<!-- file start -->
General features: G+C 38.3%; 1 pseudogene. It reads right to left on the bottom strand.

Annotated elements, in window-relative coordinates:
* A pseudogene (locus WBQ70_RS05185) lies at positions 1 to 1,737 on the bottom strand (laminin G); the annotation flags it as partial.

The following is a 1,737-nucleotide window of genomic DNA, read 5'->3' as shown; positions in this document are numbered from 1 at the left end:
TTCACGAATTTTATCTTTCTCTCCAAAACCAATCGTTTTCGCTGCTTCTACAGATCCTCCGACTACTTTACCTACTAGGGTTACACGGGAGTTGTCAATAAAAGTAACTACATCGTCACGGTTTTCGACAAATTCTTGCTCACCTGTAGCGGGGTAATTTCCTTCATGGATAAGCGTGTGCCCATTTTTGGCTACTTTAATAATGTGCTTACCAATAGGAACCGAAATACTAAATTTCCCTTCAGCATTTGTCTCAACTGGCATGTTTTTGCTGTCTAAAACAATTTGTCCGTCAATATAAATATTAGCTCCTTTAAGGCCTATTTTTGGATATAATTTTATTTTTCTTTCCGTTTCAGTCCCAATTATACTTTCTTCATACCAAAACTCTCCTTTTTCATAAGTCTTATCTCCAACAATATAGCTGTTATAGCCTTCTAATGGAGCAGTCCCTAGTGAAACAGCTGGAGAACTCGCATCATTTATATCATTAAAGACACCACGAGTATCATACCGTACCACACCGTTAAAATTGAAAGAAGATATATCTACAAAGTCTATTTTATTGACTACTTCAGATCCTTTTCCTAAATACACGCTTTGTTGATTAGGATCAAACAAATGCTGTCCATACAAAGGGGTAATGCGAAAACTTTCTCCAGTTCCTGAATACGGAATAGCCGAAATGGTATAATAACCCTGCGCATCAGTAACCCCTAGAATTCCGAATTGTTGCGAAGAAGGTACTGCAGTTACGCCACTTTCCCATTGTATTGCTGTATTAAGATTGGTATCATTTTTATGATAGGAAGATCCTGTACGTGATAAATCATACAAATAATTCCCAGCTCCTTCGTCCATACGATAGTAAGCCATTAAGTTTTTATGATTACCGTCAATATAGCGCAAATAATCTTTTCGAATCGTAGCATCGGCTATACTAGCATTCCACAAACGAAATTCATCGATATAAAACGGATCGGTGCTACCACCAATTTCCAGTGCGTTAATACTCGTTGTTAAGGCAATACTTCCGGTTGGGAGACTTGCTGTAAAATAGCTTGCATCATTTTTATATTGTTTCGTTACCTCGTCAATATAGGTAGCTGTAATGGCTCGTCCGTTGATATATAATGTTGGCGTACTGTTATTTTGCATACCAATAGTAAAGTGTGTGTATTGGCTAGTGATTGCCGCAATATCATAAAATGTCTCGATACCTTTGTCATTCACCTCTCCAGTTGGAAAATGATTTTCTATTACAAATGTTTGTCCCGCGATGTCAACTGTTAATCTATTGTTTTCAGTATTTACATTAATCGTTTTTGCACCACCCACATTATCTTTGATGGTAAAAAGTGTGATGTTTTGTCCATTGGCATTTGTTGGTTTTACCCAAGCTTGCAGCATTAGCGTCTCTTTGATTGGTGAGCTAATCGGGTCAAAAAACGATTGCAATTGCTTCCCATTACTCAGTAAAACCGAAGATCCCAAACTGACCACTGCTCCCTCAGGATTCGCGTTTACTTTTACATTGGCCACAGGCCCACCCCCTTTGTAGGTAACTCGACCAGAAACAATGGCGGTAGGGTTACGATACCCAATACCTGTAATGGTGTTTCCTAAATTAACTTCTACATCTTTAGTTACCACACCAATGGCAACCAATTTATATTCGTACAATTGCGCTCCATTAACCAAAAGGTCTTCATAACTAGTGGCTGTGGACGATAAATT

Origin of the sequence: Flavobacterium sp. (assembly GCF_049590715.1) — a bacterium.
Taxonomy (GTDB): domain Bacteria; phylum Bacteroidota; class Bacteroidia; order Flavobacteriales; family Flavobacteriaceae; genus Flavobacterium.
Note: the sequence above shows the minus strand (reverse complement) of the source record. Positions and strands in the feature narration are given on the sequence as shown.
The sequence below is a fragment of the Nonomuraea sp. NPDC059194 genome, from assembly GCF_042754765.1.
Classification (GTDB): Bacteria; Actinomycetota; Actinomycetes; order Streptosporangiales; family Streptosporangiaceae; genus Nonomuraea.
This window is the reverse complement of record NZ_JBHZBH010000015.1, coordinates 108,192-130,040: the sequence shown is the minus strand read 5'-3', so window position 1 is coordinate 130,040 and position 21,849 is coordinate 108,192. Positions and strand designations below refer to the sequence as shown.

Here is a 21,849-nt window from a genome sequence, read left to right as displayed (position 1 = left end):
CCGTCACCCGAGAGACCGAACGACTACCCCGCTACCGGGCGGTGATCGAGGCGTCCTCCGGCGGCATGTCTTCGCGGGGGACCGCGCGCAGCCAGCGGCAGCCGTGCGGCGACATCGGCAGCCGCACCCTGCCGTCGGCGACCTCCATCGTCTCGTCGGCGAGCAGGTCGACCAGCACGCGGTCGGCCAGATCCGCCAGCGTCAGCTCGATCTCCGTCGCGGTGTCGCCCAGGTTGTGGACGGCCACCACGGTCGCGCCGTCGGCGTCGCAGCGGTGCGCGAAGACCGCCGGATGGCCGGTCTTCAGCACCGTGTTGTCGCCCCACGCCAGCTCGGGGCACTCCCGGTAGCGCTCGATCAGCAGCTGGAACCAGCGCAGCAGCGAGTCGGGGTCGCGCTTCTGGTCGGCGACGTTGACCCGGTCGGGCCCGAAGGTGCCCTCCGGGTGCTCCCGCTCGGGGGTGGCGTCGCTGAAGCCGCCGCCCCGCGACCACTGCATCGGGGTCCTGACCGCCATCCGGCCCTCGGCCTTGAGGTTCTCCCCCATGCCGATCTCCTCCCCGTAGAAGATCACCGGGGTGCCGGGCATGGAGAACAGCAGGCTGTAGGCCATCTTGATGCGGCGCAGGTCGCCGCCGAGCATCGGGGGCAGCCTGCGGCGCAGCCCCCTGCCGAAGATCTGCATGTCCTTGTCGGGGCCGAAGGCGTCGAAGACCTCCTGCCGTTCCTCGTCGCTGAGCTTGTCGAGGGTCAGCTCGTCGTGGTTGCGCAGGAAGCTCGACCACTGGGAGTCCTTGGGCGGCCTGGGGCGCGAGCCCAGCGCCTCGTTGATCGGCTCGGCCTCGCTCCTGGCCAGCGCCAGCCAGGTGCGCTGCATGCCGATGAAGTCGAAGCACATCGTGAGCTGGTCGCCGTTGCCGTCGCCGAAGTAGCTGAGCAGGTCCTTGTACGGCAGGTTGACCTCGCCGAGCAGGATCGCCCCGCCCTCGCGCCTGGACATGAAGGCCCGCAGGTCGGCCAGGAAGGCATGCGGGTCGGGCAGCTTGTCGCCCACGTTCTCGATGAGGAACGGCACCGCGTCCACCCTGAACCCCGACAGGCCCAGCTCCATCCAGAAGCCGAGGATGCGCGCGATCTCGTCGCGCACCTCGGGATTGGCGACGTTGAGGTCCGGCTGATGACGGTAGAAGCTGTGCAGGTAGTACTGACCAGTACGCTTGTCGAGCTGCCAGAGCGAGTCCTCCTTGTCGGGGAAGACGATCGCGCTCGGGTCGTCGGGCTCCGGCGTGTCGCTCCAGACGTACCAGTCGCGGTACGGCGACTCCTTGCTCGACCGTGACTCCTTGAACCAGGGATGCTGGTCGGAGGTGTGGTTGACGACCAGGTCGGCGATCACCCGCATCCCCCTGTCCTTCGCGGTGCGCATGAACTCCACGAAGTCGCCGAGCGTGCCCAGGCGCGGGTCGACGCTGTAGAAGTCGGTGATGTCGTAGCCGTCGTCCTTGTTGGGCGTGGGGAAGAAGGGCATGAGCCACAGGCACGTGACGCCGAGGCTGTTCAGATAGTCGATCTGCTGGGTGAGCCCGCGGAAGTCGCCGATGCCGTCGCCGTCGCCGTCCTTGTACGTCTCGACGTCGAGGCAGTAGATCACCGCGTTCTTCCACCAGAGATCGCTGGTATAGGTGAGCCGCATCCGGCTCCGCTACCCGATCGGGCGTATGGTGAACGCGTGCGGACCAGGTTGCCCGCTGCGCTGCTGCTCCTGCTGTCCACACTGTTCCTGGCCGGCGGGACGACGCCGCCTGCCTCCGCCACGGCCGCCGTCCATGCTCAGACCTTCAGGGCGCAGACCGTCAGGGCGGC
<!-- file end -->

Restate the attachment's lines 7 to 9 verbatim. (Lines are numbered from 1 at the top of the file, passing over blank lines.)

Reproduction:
Taxonomy (GTDB): domain Bacteria; phylum Bacteroidota; class Bacteroidia; order Flavobacteriales; family Flavobacteriaceae; genus Flavobacterium.
Note: the sequence above shows the minus strand (reverse complement) of the source record. Positions and strands in the feature narration are given on the sequence as shown.
The sequence below is a fragment of the Nonomuraea sp. NPDC059194 genome, from assembly GCF_042754765.1.